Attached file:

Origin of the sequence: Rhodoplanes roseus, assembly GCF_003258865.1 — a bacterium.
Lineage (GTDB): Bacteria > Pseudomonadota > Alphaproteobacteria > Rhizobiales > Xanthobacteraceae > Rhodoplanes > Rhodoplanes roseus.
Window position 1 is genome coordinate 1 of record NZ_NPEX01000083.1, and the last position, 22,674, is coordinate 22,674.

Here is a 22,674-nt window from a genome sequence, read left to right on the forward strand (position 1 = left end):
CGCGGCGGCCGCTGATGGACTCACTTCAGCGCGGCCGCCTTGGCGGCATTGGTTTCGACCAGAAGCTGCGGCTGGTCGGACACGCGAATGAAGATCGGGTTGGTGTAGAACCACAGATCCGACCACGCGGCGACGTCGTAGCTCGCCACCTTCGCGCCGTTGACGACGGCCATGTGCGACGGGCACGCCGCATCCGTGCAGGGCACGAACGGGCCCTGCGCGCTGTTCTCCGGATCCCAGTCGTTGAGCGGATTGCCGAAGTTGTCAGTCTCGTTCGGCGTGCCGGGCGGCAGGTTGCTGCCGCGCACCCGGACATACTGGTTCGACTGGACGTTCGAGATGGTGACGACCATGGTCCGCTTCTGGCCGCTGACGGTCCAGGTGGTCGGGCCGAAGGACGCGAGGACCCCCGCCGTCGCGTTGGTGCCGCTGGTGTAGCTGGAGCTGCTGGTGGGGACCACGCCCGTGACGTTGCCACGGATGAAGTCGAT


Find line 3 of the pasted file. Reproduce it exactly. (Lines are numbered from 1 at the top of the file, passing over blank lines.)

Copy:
Window position 1 is genome coordinate 1 of record NZ_NPEX01000083.1, and the last position, 22,674, is coordinate 22,674.